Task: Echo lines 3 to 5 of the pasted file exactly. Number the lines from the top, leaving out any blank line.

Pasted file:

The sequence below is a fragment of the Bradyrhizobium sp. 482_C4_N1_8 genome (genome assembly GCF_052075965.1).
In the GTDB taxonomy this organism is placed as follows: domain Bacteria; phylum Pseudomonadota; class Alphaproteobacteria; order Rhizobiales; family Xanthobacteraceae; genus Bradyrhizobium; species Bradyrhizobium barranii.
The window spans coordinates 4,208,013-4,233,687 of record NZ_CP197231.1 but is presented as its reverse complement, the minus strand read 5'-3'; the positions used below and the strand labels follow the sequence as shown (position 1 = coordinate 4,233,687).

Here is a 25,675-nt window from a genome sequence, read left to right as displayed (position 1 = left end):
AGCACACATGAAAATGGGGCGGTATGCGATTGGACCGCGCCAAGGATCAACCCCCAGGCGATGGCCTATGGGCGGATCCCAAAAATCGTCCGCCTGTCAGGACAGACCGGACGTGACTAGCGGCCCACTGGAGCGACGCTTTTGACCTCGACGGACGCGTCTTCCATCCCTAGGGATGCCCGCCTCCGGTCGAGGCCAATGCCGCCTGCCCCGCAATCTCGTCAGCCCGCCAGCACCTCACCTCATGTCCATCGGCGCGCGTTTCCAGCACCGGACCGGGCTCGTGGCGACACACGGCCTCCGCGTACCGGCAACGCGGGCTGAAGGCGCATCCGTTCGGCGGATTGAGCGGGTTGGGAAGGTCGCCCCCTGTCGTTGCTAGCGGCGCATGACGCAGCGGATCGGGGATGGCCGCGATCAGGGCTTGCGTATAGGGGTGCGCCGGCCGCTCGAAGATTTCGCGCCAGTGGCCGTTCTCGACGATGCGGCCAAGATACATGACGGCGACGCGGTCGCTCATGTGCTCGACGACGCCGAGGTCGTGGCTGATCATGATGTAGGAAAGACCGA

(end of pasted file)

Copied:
The window spans coordinates 4,208,013-4,233,687 of record NZ_CP197231.1 but is presented as its reverse complement, the minus strand read 5'-3'; the positions used below and the strand labels follow the sequence as shown (position 1 = coordinate 4,233,687).

Here is a 25,675-nt window from a genome sequence, read left to right as displayed (position 1 = left end):
AGCACACATGAAAATGGGGCGGTATGCGATTGGACCGCGCCAAGGATCAACCCCCAGGCGATGGCCTATGGGCGGATCCCAAAAATCGTCCGCCTGTCAGGACAGACCGGACGTGACTAGCGGCCCACTGGAGCGACGCTTTTGACCTCGACGGACGCGTCTTCCATCCCTAGGGATGCCCGCCTCCGGTCGAGGCCAATGCCGCCTGCCCCGCAATCTCGTCAGCCCGCCAGCACCTCACCTCATGTCCATCGGCGCGCGTTTCCAGCACCGGACCGGGCTCGTGGCGACACACGGCCTCCGCGTACCGGCAACGCGGGCTGAAGGCGCATCCGTTCGGCGGATTGAGCGGGTTGGGAAGGTCGCCCCCTGTCGTTGCTAGCGGCGCATGACGCAGCGGATCGGGGATGGCCGCGATCAGGGCTTGCGTATAGGGGTGCGCCGGCCGCTCGAAGATTTCGCGCCAGTGGCCGTTCTCGACGATGCGGCCAAGATACATGACGGCGACGCGGTCGCTCATGTGCTCGACGACGCCGAGGTCGTGGCTGATCATGATGTAGGAAAGACCGA